Cruz’s Quixotic quest to defund the health care law is, in large part, a rhetorical attempt to regurgitate just enough political innards into the gaping maws of his nested Tea Party backers in exchange for their continued support. But Cruz’s anti-Obamacare stance is also standard politics for a conservative politician from the South: Cruz, as did many southerners in the past, opposes social welfare programs. Historically, however, conservative southerners’ opposition to welfare has been far from total; rather, as scholars like Lisa Disch and many others have observed, it has been selective along lines of class and, especially, race.

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The Bible Says it…Right? American Politicians, Scripture, and the Legacy of the Slavery Debate

Rep. Kevin Cramer (R-Hell) quotes the Bible to justify slashing food assistance programs. Photo by AP.

Rep. Kevin Cramer (R-Hell) quotes the Bible to justify slashing food assistance programs. Photo by AP.

This week, the dignified monkey cage and lobotomy experiment laboratory known as the House of Representatives, which, thanks to gerrymandering during the 2010 midterm elections, is dominated by the Republican Party, voted to slash $39 billion in food stamps from the Federal budget. While such a move is not unknown for a party that may, or may not, get thrills from shooting kittens and orphans out of skeet launchers, Rep. Kevin Cramer (R-ND) justified the vote using what he, and a good many other Americans consider to be, the ultimate authority on everything from policy decisions to haircuts: the bible. Quoting 2 Thessalonians 3:10 from the English Standard Bible, Cramer stated that “If anyone is not willing to work, let him not eat.”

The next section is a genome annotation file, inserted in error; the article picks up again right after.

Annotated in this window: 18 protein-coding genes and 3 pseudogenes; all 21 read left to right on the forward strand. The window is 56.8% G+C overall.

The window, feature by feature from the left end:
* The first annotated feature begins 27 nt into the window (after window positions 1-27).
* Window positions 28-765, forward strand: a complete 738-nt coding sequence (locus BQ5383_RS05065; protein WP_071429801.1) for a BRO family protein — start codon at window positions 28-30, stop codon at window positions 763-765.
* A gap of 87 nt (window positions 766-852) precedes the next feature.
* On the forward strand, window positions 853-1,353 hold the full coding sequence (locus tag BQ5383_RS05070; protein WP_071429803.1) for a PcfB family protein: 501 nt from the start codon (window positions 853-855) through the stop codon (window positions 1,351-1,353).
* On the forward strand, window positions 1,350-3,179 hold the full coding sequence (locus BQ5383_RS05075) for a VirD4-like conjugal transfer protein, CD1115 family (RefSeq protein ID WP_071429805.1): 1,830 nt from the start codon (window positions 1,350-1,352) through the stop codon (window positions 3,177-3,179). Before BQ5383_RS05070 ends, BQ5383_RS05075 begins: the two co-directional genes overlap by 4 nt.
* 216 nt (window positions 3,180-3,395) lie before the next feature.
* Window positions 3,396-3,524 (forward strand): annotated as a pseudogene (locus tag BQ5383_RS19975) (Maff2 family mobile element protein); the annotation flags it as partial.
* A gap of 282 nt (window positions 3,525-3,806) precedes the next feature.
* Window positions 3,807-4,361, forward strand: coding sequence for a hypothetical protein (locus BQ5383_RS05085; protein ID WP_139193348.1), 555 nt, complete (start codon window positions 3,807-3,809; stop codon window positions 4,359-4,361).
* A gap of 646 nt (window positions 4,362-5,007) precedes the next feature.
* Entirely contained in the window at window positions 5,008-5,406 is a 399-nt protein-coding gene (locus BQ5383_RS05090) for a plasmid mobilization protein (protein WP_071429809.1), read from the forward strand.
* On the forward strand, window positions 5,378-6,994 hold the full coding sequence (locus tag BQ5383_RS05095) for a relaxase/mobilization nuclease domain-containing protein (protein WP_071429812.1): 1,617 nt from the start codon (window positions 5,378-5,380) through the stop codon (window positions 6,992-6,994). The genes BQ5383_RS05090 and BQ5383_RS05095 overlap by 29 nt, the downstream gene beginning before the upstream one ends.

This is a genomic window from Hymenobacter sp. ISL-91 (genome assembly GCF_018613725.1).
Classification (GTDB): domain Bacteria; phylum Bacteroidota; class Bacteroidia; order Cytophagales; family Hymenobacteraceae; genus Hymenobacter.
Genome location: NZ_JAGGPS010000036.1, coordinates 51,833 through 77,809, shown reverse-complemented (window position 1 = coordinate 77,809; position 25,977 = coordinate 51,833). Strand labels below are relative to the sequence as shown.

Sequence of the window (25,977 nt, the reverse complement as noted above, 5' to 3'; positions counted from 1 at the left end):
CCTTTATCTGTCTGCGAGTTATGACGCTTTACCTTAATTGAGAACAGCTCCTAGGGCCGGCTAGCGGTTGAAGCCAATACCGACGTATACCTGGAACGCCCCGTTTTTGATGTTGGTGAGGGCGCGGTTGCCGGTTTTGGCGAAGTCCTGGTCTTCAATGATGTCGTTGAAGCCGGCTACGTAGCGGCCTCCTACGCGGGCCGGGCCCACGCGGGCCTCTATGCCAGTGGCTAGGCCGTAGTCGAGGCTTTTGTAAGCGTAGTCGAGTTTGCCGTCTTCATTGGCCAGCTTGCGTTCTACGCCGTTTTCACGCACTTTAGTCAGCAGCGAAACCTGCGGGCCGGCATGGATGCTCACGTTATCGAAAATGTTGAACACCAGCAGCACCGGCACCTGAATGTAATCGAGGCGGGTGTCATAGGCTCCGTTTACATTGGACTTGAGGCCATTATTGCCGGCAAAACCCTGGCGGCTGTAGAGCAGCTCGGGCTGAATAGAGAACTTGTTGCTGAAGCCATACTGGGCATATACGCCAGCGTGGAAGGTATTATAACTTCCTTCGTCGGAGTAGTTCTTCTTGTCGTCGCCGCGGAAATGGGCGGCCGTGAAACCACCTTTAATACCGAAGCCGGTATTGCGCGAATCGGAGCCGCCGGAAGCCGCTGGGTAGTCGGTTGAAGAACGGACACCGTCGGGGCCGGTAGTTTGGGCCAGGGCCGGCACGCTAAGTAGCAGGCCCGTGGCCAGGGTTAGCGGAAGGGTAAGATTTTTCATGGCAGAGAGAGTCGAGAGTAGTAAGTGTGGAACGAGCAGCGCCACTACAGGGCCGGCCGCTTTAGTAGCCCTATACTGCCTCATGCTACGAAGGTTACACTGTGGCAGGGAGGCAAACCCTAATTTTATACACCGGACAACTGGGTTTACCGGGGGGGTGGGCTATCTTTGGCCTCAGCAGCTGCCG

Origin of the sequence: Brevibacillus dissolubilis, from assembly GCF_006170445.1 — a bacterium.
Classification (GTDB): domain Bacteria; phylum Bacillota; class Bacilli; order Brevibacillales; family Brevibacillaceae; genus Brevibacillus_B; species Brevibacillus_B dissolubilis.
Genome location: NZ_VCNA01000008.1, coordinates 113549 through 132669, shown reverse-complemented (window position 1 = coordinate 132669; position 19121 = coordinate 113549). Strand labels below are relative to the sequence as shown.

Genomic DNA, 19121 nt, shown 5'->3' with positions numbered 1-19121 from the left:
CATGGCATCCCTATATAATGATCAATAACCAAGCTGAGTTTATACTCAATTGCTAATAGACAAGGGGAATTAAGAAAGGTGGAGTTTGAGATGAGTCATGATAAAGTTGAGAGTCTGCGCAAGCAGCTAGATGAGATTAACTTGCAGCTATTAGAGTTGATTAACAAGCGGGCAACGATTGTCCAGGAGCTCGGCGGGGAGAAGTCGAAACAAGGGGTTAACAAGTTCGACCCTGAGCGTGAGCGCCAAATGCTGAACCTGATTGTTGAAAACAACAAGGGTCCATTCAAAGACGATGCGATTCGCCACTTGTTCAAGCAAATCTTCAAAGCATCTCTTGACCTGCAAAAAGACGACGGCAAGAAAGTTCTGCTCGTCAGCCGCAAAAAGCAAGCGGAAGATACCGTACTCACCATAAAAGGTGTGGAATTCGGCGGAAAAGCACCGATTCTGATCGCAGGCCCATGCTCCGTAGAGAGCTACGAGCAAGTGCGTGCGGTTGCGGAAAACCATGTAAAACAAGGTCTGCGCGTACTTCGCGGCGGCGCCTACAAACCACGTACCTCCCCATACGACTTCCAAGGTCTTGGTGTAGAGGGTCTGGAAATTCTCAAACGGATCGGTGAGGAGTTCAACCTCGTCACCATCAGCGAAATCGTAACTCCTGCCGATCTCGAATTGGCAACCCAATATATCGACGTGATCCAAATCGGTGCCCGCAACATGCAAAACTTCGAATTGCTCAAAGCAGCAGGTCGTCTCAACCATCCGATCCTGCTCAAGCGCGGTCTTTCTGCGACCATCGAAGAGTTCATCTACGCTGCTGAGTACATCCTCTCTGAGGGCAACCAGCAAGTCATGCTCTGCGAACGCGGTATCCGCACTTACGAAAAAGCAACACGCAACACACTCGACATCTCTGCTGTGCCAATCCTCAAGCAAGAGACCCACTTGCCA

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“American Pickers” and Buying Nostalgia in the U.S.A.

Frank Fritz and Mike Wolff of History's American Pickers. Holding a rusty motorcycle in a field if so 'Murica.

Frank Fritz and Mike Wolfe of History’s “American Pickers.” Holding a rusty motorcycle in a field is so ‘Murica.

Despite what I claimed in a piece for Salon about A&E’s smash show “Duck Dynasty,” even without cable, I do, on occasion, catch t.v. shows online. Although it might seem crass and opportunistic to frame an article on American history through reality t.v. (hint: it IS crass and opportunistic), these types of shows offer a window into how history is filtered through popular culture.